Citizenship is one of the most coveted gifts that the U.S. government can bestow, and the most important immigration benefit that USCIS can grant. Most people become U.S. citizens in one of two ways:
By birth, either within the territory of the United States or to U.S. citizen parents, or By Naturalization.
In addition, in 2000, Congress passed the Child Citizenship Act (CCA), which allows any child under the age of 18 who is adopted by a U.S. citizen and immigrates to the United States to acquire immediate citizenship.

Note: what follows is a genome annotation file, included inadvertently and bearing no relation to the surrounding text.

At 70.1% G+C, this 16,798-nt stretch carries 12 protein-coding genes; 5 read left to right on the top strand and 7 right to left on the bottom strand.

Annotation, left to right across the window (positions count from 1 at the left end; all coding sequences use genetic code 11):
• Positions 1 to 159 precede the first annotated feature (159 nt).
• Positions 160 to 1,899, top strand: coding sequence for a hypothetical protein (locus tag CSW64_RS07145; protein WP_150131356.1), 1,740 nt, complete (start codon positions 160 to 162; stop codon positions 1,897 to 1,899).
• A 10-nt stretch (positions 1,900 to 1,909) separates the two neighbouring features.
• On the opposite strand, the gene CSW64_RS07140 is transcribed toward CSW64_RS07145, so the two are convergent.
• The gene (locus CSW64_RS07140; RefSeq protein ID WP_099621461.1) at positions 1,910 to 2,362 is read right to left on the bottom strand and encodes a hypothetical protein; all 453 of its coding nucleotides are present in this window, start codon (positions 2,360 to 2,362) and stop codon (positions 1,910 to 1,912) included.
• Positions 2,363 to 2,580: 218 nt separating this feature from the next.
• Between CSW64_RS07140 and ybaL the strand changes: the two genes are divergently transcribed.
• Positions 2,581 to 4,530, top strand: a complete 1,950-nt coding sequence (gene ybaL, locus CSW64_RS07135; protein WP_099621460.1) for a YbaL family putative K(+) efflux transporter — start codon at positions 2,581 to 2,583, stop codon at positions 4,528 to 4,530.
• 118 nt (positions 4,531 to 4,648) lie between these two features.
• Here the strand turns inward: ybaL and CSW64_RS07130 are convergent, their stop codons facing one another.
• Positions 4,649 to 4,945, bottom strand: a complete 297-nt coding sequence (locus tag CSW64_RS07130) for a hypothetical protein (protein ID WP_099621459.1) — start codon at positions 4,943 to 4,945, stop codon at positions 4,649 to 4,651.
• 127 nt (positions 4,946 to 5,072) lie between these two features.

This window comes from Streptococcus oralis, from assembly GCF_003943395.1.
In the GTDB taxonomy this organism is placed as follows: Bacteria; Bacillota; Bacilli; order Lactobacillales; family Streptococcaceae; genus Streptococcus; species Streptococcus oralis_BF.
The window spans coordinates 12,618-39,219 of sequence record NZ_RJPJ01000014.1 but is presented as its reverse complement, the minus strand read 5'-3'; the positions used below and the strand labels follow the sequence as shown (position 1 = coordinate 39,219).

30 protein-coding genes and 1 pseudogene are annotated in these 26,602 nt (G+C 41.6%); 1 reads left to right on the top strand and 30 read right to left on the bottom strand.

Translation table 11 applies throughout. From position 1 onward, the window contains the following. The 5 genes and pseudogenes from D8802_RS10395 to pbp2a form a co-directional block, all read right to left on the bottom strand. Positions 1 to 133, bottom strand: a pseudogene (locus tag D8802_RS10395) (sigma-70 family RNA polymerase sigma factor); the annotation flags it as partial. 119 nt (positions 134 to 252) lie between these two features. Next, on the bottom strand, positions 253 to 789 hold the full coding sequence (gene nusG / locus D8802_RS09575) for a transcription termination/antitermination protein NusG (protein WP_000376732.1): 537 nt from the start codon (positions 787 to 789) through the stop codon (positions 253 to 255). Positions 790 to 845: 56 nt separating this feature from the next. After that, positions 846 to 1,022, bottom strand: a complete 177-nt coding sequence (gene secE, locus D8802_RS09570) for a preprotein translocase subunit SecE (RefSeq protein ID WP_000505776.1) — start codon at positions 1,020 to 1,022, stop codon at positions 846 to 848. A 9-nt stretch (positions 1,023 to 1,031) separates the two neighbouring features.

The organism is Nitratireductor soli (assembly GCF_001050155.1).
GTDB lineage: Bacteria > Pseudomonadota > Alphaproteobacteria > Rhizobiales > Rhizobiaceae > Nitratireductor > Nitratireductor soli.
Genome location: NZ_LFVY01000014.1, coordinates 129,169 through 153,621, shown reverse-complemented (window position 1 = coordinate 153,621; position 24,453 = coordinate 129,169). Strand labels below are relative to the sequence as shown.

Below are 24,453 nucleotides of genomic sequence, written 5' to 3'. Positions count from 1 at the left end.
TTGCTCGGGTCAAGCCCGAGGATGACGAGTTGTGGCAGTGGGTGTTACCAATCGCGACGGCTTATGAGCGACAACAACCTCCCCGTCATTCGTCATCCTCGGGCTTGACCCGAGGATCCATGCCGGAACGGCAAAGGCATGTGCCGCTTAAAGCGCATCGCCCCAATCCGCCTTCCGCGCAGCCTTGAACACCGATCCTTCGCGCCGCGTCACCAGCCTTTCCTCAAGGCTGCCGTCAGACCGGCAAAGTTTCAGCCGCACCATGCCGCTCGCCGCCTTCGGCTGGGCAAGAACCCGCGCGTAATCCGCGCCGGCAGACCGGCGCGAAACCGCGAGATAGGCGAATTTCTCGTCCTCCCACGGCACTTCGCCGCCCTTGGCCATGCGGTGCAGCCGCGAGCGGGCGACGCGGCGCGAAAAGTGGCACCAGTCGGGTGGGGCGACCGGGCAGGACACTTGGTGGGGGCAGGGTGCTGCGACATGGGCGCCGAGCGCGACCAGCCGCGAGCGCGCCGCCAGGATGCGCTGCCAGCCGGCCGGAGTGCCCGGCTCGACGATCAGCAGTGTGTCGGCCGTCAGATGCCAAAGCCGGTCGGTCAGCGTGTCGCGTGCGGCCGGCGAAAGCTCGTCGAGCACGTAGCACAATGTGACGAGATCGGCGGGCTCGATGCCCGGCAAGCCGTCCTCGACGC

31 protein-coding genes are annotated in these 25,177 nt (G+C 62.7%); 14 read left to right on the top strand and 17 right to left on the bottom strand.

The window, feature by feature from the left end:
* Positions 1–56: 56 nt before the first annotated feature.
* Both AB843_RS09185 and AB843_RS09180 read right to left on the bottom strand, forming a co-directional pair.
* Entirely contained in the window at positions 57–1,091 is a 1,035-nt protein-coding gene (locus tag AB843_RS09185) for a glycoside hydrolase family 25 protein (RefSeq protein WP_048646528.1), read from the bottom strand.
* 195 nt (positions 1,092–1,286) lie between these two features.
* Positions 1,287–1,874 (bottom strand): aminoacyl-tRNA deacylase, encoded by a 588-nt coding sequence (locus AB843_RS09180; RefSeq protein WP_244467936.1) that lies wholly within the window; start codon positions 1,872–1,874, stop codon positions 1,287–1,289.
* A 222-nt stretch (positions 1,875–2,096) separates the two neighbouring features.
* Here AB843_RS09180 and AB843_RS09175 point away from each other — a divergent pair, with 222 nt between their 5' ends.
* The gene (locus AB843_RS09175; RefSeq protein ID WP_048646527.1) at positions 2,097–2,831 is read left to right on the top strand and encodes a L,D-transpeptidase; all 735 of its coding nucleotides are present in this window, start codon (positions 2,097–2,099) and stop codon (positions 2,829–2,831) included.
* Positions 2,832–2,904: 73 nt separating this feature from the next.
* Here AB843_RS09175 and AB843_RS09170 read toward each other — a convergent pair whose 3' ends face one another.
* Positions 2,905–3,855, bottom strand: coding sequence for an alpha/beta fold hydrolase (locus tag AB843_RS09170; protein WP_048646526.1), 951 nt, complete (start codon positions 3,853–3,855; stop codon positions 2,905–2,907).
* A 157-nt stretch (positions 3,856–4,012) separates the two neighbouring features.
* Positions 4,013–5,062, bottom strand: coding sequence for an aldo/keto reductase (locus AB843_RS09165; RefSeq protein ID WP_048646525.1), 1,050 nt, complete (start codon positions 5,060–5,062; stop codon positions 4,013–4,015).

All persons born or naturalized in the United States, and subject to the jurisdiction thereof, are citizens of the United States and of the state wherein they reside. No state shall make or enforce any law which shall abridge the privileges or immunities of citizens of the United States; nor shall any state deprive any person of life, liberty, or property, without due process of law; nor deny to any person within its jurisdiction the equal protection of the laws. - XIV Amendment to the U.S.